(1) Raise responder on three trumps and a ruffing value. Rebid 1NT possibly with a singleton in responder's suit. Avoid rebidding a five card minor when a 1NT rebid is available.

(2) Require four trumps to raise responder's one of a suit. Require two or three cards in responder's suit to rebid notrump. Open 1 when 4-4 in the minors. Rebid a five card minor as needed.

(3) Modify either of the above by tending to open 1 with 4-5 in the minors and less than 16 hcp.

Using #3 does not take care of all awkward hands: x Kxxx AQx K10xxx must still rebid either 2 or 1NT after partner's expected 1 response; opening 1 or 1 (in a non-Precision, 5 card major context) are absurd distortions.
Oct. 12
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Opener's pass suggests balanced 22-24, so we have enough for game, but opener does not have five spades or a penalty double of hearts and did not choose to bid 2NT. That appears to leave game in a minor, so I'll start bidding my minors. First, though, I'd better ask what the double showed – lead directing? Clubs? Majors?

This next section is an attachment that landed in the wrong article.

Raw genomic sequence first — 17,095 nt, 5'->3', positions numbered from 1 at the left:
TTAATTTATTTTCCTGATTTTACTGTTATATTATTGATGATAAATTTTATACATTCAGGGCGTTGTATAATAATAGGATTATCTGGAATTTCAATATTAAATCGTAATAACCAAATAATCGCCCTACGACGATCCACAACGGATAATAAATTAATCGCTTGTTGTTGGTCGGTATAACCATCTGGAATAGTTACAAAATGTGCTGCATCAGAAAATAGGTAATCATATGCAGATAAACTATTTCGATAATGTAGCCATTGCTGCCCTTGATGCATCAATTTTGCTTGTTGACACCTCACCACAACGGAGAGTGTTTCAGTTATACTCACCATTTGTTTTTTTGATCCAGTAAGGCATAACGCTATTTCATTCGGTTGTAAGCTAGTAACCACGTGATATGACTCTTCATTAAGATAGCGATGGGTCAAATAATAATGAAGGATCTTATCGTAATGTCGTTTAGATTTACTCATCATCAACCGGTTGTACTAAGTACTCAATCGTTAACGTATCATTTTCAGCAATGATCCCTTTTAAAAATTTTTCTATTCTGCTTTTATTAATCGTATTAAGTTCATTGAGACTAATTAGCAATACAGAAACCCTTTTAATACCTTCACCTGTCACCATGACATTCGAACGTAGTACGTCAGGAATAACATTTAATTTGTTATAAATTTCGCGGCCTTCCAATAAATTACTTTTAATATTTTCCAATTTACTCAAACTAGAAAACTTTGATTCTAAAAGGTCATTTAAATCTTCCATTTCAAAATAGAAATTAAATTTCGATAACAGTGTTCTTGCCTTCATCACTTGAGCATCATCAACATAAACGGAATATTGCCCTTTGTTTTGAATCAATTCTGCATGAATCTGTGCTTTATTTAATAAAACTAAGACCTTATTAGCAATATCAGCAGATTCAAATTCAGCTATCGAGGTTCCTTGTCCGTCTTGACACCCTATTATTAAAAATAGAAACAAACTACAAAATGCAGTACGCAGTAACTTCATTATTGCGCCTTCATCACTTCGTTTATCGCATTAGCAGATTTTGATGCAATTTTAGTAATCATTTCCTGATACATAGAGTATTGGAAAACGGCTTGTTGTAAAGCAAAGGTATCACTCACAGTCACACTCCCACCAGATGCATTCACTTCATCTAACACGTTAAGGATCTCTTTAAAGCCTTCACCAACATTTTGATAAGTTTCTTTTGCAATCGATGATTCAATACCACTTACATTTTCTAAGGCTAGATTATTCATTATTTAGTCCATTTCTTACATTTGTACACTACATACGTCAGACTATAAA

Oct. 11
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SM: the 2 response was defined as puppet and forcing. So garbage is not included.
Oct. 11
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I played Precision for several years with several partners. At no time would I have given a thought to opening such junk. System need not trump judgement – if you downgrade a hand like this, you upgrade others. If this IS an opening bid in first or second seat, I assume Kxx K10xx xx K9xx would be also.
Oct. 11
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Stayman followed by 2 over partner's likely 2 shows 5-5+, spades and a minor, about 6-8 points. If that hasn't been discussed or you've defined that sequence as something else, I would settle for transferring to diamonds and passing. There are 19 working points out of 35, so partner rates to have about 8, but the variance is very high – anything from grand slam to a part score.
Oct. 10